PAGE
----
At the end of the day, the way we’re wired relationally underscores a very important truth grounded in creation itself: “it is not good for man [sic] to be alone” (Gen. 2:18). Adam’s solitude was, in fact, the first thing in the Bible God declares “not good” after the goodness of the rest of creation. So we must love other people, pursue them, be in genuine, authentic relationships with them. Anything less is not good.

Identity Crisis

I love books; this is no secret. And I especially love books with immersive worlds, wonderful places where I can drop in, lose myself, and become part of characters’ lives. A lot of teen and young adult books are great at this, as many of them establish classification systems for their characters. One of my favorite things to do is to take some quiz or test to find out “my” group. For example, my Divergent faction is Abnegation (although Erudite was a contender). In the Harry Potter world, well, I’m a “hat stall.” I’ve been Sorted into all four Hogwarts Houses at various points in life. My first was Gryffindor, much to the protestation of my friends (who said Ravenclaw) and the surprise of my family (who said Slytherin). I’ve never felt particularly brave enough or cool enough for Gryffindor, though, which may be why I keep retaking the test. Today I thought I would take it one final time, one last tie-breaker between Gryffindor and Ravenclaw, my two most common results. So, where did it put me?

Hufflepuff. Not a bad place for a pastor.

The ubiquitous nature of this theme of (group) identity in literature geared toward young people makes me think, though. And when you add that to an astonishing number of personality tests currently available (ranging from the scientific to the Facebook app), it begins to look like our culture has developed an obsession with identity. Our own identities, to be exact. We can’t follow the mantra of “To thine own self be true” if we don’t know who our selves really are — and if our society places a value on anything, it’s individualism. And so we subject ourselves willingly to batteries of aptitude tests, personality quizzes, and a host of other assessments. We create new “identity labels” for things like sexuality and gender and then place most of our self-perception/-conception in those categories. It’s not enough, for example, for me to just call myself Chris; no, I am Chris of the Abnegation and House . . . Hufflepuff? Gryffindor?, a biological male with a corresponding gender identity, heterosexual, Caucasian (or, if you prefer, European American), political moderate conservative who is registered as a Republican.

We also place a great deal of our identities in other, external labels. We define ourselves by our jobs, so much so that the unemployed and the retired can often lose a sense of who they really are. Think, too, of those whose primary identity comes from being a mom, a dad, a boyfriend, a girlfriend, a wife, a husband. If the other part of that relationship disappears, how will they then define themselves? Who will they become? Who are they at their core? Do they still know? Can they set aside those past roles, both vocational and relational, and recover the fundamentals of who they are?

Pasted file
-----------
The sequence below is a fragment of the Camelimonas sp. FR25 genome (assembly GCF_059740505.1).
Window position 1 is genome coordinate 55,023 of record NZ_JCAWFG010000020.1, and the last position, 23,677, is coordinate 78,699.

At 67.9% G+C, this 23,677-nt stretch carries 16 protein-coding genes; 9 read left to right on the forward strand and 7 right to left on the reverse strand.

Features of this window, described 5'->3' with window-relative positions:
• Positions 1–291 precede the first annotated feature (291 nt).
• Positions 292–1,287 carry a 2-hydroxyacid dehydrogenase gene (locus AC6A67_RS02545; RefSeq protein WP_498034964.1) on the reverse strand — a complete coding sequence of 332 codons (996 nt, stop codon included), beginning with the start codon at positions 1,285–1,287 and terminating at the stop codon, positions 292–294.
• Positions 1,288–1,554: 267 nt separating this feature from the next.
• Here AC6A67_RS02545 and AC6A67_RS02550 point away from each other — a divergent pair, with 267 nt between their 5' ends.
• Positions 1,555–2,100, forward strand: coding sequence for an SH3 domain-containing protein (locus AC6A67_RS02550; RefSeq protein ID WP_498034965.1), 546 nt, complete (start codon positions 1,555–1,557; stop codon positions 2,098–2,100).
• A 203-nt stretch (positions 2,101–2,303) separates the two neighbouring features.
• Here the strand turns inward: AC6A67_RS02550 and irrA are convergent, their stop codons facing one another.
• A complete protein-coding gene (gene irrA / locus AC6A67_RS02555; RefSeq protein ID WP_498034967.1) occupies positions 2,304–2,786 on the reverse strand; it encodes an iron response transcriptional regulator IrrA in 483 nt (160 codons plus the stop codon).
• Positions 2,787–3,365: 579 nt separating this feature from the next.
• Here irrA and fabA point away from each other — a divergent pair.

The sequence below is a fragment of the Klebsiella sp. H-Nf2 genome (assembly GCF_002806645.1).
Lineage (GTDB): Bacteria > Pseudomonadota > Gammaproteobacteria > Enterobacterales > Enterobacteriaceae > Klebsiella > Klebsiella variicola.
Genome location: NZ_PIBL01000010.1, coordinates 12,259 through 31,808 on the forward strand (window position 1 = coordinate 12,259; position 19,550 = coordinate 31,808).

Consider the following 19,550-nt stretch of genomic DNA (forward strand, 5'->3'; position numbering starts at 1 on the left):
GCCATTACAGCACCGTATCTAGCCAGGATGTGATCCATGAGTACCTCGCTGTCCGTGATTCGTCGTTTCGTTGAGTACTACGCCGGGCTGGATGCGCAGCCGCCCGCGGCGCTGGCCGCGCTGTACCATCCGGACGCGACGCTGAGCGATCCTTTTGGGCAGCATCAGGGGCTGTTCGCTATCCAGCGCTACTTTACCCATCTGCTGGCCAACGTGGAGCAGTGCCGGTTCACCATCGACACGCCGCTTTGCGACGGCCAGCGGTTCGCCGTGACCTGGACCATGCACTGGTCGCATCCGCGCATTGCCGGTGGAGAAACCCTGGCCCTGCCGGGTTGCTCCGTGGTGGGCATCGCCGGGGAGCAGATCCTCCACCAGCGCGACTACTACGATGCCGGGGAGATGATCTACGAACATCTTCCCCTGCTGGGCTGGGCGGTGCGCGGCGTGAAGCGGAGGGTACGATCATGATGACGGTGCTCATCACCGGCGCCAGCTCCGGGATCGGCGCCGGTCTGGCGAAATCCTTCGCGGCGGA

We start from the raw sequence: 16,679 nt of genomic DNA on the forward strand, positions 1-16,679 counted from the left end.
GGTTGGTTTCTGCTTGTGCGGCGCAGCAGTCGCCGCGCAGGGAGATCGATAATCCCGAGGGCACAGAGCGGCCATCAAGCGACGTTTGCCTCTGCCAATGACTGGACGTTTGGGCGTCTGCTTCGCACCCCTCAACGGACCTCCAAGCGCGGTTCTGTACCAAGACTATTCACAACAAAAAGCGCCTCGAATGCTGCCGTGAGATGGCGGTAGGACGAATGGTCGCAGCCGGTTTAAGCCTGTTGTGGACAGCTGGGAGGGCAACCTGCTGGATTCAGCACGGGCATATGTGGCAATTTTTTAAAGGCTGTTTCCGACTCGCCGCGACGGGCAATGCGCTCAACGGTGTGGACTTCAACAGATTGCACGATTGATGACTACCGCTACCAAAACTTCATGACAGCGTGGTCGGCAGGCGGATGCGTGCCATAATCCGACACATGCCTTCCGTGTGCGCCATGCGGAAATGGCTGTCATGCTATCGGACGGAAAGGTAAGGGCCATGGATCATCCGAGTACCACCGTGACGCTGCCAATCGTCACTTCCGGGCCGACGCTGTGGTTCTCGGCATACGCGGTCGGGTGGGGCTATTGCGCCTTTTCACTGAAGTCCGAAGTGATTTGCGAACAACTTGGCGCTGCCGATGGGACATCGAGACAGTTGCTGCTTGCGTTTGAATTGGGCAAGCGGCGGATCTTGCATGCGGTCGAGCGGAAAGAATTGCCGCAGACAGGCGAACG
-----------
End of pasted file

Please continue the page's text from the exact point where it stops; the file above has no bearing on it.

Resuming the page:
The one place every Christian should find his or her identity is, of course, in God. Before we can relate to anyone else, we must remember we are human beings made in the image of God, the imago Dei. This means, in part, we are rational beings crafted for relationship. The primary relationship we have is with God, so our first identity is simply “one made in the image of God to have a relationship with God.” And out of that relationship comes our next level of identity (for the Christian): a born-again, forgiven child of the Living God. No other aspect of our identity should clash with that or call it into question. When “Who are you?” is answered with “I’m a Christian,” the asker should never have a follow-up of “Yeah, but this part of who you are isn’t.” Every facet of our lives is wholly given to God. Nothing is withheld.

From those twin cores of identity comes the foundation upon which we may build all other dimensions of who we are. I can be in a relationship of any sort with a fellow human being because of my identity as one in a relationship with God and created to do so. I don’t lose who I am when those human relationships fail because I still have that primary relationship with God. A loss of job doesn’t destroy my identity because I can work for the kingdom of God no matter what my career is. My sexuality and other desires are rightly ordered by God; my political affiliation should reflect how I believe God wants me to view that aspect of culture. This is the identity, the true self discovered when I abide in Him and He in me (John 15:5).

Can it go awry? Of course. Sin can impact every way I have of thinking about myself. My sexuality can be distorted, perverted, broken. I can become very passionate about things which are absolutely evil, and I can truly believe those evils are who I am deep inside myself. But I can always take a step back, remember I was born into a fallen world and sin affects even what I want most in life, even how I label myself. If I can take it back to God, surrender that to Him, He can overcome my sinful predispositions and restore me to my true self, remind me of my real identity.

So whether we’re Dauntless or Ravenclaw, remember who you are by remembering whose you are.

Let’s Hug Dating Hello